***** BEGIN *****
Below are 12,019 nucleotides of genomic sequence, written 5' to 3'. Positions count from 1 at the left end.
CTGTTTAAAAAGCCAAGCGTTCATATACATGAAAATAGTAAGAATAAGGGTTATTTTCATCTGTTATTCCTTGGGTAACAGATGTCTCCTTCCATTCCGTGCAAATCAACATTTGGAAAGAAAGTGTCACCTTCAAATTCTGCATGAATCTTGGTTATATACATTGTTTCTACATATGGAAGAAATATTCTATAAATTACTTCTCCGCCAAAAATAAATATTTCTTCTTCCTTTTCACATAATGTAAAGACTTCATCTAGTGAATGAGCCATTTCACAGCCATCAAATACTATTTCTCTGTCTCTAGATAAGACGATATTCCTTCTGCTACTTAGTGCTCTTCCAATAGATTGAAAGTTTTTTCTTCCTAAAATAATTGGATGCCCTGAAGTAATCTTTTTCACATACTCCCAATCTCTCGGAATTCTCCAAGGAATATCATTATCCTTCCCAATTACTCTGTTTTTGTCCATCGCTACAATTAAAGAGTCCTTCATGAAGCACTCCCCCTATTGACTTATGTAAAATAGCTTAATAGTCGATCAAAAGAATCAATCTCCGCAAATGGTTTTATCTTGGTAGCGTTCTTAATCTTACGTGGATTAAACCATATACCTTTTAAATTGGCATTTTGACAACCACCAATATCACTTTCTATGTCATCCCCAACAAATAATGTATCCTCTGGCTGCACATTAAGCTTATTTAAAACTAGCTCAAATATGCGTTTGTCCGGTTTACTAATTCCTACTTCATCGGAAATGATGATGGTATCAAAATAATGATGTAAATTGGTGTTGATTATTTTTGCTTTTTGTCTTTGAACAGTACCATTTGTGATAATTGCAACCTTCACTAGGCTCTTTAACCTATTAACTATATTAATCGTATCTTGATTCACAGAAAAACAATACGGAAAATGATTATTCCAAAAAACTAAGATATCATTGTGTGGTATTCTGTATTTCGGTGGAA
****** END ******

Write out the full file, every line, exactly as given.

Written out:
Below are 12,019 nucleotides of genomic sequence, written 5' to 3'. Positions count from 1 at the left end.
CTGTTTAAAAAGCCAAGCGTTCATATACATGAAAATAGTAAGAATAAGGGTTATTTTCATCTGTTATTCCTTGGGTAACAGATGTCTCCTTCCATTCCGTGCAAATCAACATTTGGAAAGAAAGTGTCACCTTCAAATTCTGCATGAATCTTGGTTATATACATTGTTTCTACATATGGAAGAAATATTCTATAAATTACTTCTCCGCCAAAAATAAATATTTCTTCTTCCTTTTCACATAATGTAAAGACTTCATCTAGTGAATGAGCCATTTCACAGCCATCAAATACTATTTCTCTGTCTCTAGATAAGACGATATTCCTTCTGCTACTTAGTGCTCTTCCAATAGATTGAAAGTTTTTTCTTCCTAAAATAATTGGATGCCCTGAAGTAATCTTTTTCACATACTCCCAATCTCTCGGAATTCTCCAAGGAATATCATTATCCTTCCCAATTACTCTGTTTTTGTCCATCGCTACAATTAAAGAGTCCTTCATGAAGCACTCCCCCTATTGACTTATGTAAAATAGCTTAATAGTCGATCAAAAGAATCAATCTCCGCAAATGGTTTTATCTTGGTAGCGTTCTTAATCTTACGTGGATTAAACCATATACCTTTTAAATTGGCATTTTGACAACCACCAATATCACTTTCTATGTCATCCCCAACAAATAATGTATCCTCTGGCTGCACATTAAGCTTATTTAAAACTAGCTCAAATATGCGTTTGTCCGGTTTACTAATTCCTACTTCATCGGAAATGATGATGGTATCAAAATAATGATGTAAATTGGTGTTGATTATTTTTGCTTTTTGTCTTTGAACAGTACCATTTGTGATAATTGCAACCTTCACTAGGCTCTTTAACCTATTAACTATATTAATCGTATCTTGATTCACAGAAAAACAATACGGAAAATGATTATTCCAAAAAACTAAGATATCATTGTGTGGTATTCTGTATTTCGGTGGAA